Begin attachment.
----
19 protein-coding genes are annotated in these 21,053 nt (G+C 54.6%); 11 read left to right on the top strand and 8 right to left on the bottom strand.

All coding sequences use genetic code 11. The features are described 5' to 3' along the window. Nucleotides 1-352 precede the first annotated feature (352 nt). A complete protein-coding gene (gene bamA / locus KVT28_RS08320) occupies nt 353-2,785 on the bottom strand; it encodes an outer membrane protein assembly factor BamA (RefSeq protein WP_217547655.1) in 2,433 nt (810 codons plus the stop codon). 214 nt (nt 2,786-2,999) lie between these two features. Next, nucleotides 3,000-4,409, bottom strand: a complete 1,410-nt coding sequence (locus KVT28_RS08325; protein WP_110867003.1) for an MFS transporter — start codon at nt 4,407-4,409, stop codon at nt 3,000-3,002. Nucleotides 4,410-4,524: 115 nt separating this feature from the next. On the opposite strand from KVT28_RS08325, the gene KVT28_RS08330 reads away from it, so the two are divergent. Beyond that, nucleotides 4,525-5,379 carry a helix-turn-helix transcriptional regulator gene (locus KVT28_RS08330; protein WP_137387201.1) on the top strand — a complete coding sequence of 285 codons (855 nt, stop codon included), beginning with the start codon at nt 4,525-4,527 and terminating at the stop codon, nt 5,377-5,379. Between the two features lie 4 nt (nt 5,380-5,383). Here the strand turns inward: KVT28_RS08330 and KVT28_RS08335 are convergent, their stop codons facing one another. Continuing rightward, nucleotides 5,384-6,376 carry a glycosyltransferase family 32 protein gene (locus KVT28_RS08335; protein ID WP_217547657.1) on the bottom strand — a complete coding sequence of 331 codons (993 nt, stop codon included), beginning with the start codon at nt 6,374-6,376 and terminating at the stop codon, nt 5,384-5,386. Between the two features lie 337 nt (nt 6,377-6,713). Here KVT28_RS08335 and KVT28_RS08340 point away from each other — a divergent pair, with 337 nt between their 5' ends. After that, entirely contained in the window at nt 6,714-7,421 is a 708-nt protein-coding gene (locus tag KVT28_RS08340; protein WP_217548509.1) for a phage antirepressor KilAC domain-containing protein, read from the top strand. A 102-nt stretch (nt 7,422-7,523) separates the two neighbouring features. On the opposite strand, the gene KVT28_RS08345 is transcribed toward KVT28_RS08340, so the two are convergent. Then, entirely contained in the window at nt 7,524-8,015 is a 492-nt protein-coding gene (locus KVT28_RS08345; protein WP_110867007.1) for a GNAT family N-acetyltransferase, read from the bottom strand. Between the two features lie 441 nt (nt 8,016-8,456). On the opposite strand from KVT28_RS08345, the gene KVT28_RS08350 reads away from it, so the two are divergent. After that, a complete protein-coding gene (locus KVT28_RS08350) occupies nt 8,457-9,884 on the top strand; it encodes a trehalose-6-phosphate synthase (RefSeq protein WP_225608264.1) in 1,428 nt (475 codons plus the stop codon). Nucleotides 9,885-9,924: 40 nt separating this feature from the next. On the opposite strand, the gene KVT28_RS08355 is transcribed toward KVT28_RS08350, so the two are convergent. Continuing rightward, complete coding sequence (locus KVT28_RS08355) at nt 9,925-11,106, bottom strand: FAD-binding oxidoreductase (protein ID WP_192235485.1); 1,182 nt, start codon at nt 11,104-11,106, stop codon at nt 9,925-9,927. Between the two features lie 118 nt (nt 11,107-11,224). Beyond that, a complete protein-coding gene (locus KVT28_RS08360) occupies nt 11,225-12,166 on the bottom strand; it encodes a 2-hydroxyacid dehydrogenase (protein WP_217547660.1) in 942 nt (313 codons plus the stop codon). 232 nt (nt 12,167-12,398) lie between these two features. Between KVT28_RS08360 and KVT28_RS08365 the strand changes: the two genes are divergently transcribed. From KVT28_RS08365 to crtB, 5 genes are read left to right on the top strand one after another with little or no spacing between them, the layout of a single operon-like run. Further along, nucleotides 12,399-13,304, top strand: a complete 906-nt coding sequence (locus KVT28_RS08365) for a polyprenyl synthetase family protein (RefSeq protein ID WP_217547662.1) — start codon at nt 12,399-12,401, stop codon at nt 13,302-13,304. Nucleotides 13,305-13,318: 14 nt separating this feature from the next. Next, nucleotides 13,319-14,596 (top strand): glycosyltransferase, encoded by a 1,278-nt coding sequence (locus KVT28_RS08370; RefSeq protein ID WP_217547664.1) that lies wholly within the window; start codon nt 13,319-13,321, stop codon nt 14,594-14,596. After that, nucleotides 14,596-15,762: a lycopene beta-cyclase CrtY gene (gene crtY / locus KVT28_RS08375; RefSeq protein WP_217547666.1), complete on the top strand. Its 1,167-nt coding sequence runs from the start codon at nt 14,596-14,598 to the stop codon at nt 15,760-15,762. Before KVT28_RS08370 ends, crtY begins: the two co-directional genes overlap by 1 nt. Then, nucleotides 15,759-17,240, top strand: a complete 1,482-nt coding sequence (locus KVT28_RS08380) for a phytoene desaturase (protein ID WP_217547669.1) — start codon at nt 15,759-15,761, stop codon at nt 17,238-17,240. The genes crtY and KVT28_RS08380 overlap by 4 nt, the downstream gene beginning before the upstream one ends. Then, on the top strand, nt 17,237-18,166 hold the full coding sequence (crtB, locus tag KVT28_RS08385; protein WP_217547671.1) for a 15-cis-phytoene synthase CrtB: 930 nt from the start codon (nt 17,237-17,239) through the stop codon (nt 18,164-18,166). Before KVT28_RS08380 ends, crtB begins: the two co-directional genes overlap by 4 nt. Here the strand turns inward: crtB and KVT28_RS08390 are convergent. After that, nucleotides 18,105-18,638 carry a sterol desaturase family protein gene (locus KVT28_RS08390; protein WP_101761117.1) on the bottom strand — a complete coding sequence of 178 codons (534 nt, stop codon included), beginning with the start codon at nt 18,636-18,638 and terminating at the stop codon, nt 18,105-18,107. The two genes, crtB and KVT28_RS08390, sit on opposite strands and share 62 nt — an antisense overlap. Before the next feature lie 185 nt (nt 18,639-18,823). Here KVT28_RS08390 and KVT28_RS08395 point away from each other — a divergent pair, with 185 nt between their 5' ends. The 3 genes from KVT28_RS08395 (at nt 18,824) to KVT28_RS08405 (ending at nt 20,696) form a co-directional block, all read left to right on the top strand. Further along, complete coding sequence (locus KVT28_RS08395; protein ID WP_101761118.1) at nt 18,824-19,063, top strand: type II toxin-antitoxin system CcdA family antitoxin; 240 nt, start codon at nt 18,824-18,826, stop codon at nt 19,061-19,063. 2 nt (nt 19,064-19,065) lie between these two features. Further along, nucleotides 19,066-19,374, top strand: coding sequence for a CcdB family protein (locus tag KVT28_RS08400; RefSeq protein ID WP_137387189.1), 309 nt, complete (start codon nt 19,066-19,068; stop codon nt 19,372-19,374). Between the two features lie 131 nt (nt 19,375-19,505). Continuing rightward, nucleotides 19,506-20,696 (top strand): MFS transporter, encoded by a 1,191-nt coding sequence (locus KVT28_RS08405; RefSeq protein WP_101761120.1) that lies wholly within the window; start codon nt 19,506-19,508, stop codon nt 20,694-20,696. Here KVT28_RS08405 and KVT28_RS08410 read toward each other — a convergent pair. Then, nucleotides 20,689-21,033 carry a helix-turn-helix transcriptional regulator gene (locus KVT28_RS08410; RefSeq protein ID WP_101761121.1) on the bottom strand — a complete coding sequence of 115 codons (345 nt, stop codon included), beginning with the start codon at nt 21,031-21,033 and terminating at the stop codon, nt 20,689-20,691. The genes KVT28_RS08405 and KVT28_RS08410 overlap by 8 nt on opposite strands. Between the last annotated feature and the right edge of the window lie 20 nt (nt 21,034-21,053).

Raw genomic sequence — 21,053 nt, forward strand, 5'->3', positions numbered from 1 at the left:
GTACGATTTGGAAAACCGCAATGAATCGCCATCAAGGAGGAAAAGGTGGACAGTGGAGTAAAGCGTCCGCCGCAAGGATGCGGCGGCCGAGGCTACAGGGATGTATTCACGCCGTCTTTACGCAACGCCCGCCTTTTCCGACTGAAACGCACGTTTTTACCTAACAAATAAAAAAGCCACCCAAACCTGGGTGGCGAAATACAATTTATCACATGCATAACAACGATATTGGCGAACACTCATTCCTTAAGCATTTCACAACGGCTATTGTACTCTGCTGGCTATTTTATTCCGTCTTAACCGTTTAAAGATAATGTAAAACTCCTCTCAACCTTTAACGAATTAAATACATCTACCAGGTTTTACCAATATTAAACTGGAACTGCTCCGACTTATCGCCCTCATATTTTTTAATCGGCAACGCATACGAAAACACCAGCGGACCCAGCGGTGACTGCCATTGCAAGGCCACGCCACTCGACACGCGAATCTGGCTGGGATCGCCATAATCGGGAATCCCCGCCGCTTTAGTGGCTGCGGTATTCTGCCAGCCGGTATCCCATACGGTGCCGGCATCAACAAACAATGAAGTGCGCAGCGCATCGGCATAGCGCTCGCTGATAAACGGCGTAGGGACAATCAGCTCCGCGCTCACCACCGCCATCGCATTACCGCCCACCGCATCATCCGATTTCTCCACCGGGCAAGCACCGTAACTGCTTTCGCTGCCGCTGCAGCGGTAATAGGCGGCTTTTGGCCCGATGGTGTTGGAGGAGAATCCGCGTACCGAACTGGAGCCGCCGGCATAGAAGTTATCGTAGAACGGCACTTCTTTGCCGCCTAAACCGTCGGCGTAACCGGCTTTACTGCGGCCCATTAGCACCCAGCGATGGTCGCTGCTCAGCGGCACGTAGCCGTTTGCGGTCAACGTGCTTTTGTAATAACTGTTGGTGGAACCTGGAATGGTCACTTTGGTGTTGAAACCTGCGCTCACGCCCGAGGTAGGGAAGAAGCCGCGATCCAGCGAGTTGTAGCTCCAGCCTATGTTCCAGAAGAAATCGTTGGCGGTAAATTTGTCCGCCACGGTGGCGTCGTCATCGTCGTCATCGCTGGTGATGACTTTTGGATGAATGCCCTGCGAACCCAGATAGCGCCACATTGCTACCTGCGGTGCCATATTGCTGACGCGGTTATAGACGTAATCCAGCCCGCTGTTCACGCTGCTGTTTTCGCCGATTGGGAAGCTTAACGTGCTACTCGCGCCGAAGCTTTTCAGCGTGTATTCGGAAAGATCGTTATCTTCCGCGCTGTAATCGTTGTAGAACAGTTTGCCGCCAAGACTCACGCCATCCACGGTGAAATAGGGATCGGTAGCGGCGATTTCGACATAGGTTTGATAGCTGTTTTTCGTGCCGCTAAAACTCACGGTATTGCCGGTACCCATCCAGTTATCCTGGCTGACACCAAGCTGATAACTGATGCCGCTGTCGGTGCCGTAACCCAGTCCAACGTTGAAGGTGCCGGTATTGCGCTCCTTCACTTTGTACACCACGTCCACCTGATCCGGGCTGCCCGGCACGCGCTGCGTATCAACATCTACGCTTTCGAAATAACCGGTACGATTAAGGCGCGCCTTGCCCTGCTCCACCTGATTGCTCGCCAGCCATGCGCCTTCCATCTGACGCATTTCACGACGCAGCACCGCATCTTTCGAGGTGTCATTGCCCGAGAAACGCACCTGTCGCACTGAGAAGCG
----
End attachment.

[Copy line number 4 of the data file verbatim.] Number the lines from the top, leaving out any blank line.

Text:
GTACGATTTGGAAAACCGCAATGAATCGCCATCAAGGAGGAAAAGGTGGACAGTGGAGTAAAGCGTCCGCCGCAAGGATGCGGCGGCCGAGGCTACAGGGATGTATTCACGCCGTCTTTACGCAACGCCCGCCTTTTCCGACTGAAACGCACGTTTTTACCTAACAAATAAAAAAGCCACCCAAACCTGGGTGGCGAAATACAATTTATCACATGCATAACAACGATATTGGCGAACACTCATTCCTTAAGCATTTCACAACGGCTATTGTACTCTGCTGGCTATTTTATTCCGTCTTAACCGTTTAAAGATAATGTAAAACTCCTCTCAACCTTTAACGAATTAAATACATCTACCAGGTTTTACCAATATTAAACTGGAACTGCTCCGACTTATCGCCCTCATATTTTTTAATCGGCAACGCATACGAAAACACCAGCGGACCCAGCGGTGACTGCCATTGCAAGGCCACGCCACTCGACACGCGAATCTGGCTGGGATCGCCATAATCGGGAATCCCCGCCGCTTTAGTGGCTGCGGTATTCTGCCAGCCGGTATCCCATACGGTGCCGGCATCAACAAACAATGAAGTGCGCAGCGCATCGGCATAGCGCTCGCTGATAAACGGCGTAGGGACAATCAGCTCCGCGCTCACCACCGCCATCGCATTACCGCCCACCGCATCATCCGATTTCTCCACCGGGCAAGCACCGTAACTGCTTTCGCTGCCGCTGCAGCGGTAATAGGCGGCTTTTGGCCCGATGGTGTTGGAGGAGAATCCGCGTACCGAACTGGAGCCGCCGGCATAGAAGTTATCGTAGAACGGCACTTCTTTGCCGCCTAAACCGTCGGCGTAACCGGCTTTACTGCGGCCCATTAGCACCCAGCGATGGTCGCTGCTCAGCGGCACGTAGCCGTTTGCGGTCAACGTGCTTTTGTAATAACTGTTGGTGGAACCTGGAATGGTCACTTTGGTGTTGAAACCTGCGCTCACGCCCGAGGTAGGGAAGAAGCCGCGATCCAGCGAGTTGTAGCTCCAGCCTATGTTCCAGAAGAAATCGTTGGCGGTAAATTTGTCCGCCACGGTGGCGTCGTCATCGTCGTCATCGCTGGTGATGACTTTTGGATGAATGCCCTGCGAACCCAGATAGCGCCACATTGCTACCTGCGGTGCCATATTGCTGACGCGGTTATAGACGTAATCCAGCCCGCTGTTCACGCTGCTGTTTTCGCCGATTGGGAAGCTTAACGTGCTACTCGCGCCGAAGCTTTTCAGCGTGTATTCGGAAAGATCGTTATCTTCCGCGCTGTAATCGTTGTAGAACAGTTTGCCGCCAAGACTCACGCCATCCACGGTGAAATAGGGATCGGTAGCGGCGATTTCGACATAGGTTTGATAGCTGTTTTTCGTGCCGCTAAAACTCACGGTATTGCCGGTACCCATCCAGTTATCCTGGCTGACACCAAGCTGATAACTGATGCCGCTGTCGGTGCCGTAACCCAGTCCAACGTTGAAGGTGCCGGTATTGCGCTCCTTCACTTTGTACACCACGTCCACCTGATCCGGGCTGCCCGGCACGCGCTGCGTATCAACATCTACGCTTTCGAAATAACCGGTACGATTAAGGCGCGCCTTGCCCTGCTCCACCTGATTGCTCGCCAGCCATGCGCCTTCCATCTGACGCATTTCACGACGCAGCACCGCATCTTTCGAGGTGTCATTGCCCGAGAAACGCACCTGTCGCACTGAGAAGCG